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Wednesday, January 18, 2017

Latticework -- Part 2

Okay, here we go the answer to last night's mystery.

This story started during a beach walk on 12 January 2017.  And I'll admit, it has to do with something that drives me crazy — walking by an animal on the beach that I can't identify.  Especially when it seems like it should be identifiable, e.g., when you see the same obvious and distinctive structures over and over again.

For example, we kept encountering these clear blobs on the beach. Each of them was about the same size, and each had a noticeable purple teardrop-shaped globule.  Here are two examples:




See what I mean?  It had to be something.  It appeared to be part of an animal of some kind.  It wasn't just a random bit of goo on the sand.

I was a little frustrated that I couldn't tell what it was, but I kept looking and hoping that we would fine one with more "parts" that would reveal the identity of the animal.

And then Eric decided to place one of the blobs in some water.  They were incredibly thin and fragile and difficult to pick up, but this step was critical.  Here are two pictures of the blobs when floating:




These specimens were tattered after having come through the surf, but I hope you can see that we now had more clues.  In water the blob expanded into defined structures — broad wings, with a latticework-like design!

This brought to mind an illustration which you might recall from a post in 2012:

Modified from The Light & Smith Manual: Intertidal Invertebrates from Central California to Oregon (2007) 
 
Yes, this is the pteropod Corolla spectabilis.  And the blobs observed during our beach walk on 12 January 2017 represented my first close look at Corolla's wings.  I know many of you have been finding Corolla pseudoconchs on the beach this winter.  The wings are easily separated from the pseudoconch, and they're probably torn apart in rough seas, so they're not often seen on the beach.  

[In the illustration above, also note the "viscera."  The purple globule attached to the wings is a part of the gut (included in the viscera).]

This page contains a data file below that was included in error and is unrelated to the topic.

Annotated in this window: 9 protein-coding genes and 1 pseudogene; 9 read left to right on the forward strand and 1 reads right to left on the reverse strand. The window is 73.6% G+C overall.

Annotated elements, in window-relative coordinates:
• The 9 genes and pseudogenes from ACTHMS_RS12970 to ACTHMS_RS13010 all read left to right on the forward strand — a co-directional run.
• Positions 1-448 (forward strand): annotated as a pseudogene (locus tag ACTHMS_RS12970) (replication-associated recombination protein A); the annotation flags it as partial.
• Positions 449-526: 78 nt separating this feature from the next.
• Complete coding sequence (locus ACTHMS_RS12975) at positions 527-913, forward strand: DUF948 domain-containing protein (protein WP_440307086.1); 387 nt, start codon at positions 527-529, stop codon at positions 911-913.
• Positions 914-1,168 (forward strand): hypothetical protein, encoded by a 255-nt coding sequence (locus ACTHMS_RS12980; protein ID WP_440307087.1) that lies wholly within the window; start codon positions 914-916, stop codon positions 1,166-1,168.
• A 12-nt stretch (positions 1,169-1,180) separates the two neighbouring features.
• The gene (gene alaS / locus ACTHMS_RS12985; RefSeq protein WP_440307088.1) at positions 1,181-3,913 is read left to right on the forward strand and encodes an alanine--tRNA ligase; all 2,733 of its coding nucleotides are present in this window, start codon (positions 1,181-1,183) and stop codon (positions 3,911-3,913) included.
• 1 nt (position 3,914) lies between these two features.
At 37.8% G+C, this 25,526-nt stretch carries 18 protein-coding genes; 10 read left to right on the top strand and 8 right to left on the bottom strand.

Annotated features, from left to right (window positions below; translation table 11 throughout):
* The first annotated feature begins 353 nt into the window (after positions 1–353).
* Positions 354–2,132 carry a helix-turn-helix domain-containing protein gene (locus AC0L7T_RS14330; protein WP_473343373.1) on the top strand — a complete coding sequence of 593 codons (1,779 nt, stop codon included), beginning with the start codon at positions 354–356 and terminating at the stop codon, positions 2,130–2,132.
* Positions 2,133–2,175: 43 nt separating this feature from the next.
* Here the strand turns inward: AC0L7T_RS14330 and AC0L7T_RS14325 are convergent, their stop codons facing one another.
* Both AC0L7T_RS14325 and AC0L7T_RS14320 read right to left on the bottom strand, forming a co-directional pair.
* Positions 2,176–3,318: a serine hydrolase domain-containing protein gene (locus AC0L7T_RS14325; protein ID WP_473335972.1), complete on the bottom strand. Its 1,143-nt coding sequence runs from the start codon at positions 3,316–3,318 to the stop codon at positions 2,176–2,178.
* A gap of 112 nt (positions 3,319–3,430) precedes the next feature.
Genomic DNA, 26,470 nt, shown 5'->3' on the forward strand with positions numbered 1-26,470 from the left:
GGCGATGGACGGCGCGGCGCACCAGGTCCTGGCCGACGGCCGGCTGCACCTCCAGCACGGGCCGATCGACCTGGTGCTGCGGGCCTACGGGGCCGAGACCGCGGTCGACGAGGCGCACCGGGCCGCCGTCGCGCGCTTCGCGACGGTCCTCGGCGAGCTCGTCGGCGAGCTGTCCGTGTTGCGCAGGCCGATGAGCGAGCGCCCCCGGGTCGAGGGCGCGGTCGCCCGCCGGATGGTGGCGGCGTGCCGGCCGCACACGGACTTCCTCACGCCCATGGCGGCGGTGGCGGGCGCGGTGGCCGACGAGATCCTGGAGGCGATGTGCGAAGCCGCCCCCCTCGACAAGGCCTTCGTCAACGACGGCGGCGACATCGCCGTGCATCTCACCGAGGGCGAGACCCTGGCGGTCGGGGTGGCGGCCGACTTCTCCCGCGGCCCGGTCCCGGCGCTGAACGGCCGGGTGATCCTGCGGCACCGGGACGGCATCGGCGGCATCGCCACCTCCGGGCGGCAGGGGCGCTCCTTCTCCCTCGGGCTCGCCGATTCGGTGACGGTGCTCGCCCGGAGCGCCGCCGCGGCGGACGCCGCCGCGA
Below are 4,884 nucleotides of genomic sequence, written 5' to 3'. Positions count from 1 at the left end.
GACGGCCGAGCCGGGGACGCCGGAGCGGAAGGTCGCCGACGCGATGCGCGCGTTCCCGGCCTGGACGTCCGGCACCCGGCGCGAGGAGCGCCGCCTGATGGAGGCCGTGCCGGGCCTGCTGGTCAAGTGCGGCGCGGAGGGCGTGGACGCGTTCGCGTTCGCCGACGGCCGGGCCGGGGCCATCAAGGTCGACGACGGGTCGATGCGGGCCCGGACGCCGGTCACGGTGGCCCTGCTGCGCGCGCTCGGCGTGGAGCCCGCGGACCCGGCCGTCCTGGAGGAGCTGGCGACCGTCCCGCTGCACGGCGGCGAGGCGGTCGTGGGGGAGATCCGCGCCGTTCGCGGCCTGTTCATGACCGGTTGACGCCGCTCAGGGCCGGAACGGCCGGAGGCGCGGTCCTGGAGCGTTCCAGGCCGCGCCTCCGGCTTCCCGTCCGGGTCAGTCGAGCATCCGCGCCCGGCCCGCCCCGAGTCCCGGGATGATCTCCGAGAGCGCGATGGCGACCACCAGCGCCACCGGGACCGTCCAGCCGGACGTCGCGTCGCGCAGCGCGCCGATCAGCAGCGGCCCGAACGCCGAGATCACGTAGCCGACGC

For some reason, quite a few Corolla wings were washed up on 12 January, so it was a rare opportunity to observe them and the muscles in the wings.  [Remember that Corolla and other pteropods are sometimes called "sea butterflies."]

Here's the close-up again from last night's post, showing the fascinating muscle bands running through the wings:


Having seen these specimens and the pattern of the muscle bands under the microscope, can you tell what's missing from the illustration shown above?  Although there are muscle bands drawn in two directions, there's a third set at a different angle.  For the drawing to be accurate, you'd need to add one more set of muscle bands.  The latticework of muscles may be important in achieving the upstroke and downstroke of the large wings as the pteropod swims through the water.

Mystery solved!  And now if we see these blobs washed up on the beach again, we'll know what they are.

P.S.  Click here to watch a video of Corolla wings in action.

P.P.S.  And here's a reminder about the more commonly encountered Corolla pseudoconch:


2 comments:

Anonymous said...

Jackie,
How big are these critters?

Carol

Jackie Sones said...

Hi, Carol,

Well, my reference book is at home...but here are some quick estimates:

-- I think the maximum length of the pseudoconch is ~8 cm. I've never seen one that large. Most of the pseudoconchs we find here are ~2-3 cm long, but I've seen one that was ~5-6 cm long.

-- The maximum width of the wing plate (both wings together) is ~16 cm. They're very substantial wings!

And one more fun fact: The maximum diameter of the mucous net that Corolla produces when feeding is about 2 meters!

I'll correct these numbers if I'm off.

Jackie